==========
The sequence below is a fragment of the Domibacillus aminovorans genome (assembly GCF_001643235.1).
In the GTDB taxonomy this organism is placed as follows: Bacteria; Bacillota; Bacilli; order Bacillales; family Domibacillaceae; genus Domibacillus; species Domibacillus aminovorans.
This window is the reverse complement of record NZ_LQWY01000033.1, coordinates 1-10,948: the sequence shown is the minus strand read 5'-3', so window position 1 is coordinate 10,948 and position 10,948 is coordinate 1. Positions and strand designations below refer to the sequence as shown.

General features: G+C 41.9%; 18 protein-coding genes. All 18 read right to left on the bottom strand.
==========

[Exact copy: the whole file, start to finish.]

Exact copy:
The sequence below is a fragment of the Domibacillus aminovorans genome (assembly GCF_001643235.1).
In the GTDB taxonomy this organism is placed as follows: Bacteria; Bacillota; Bacilli; order Bacillales; family Domibacillaceae; genus Domibacillus; species Domibacillus aminovorans.
This window is the reverse complement of record NZ_LQWY01000033.1, coordinates 1-10,948: the sequence shown is the minus strand read 5'-3', so window position 1 is coordinate 10,948 and position 10,948 is coordinate 1. Positions and strand designations below refer to the sequence as shown.

General features: G+C 41.9%; 18 protein-coding genes. All 18 read right to left on the bottom strand.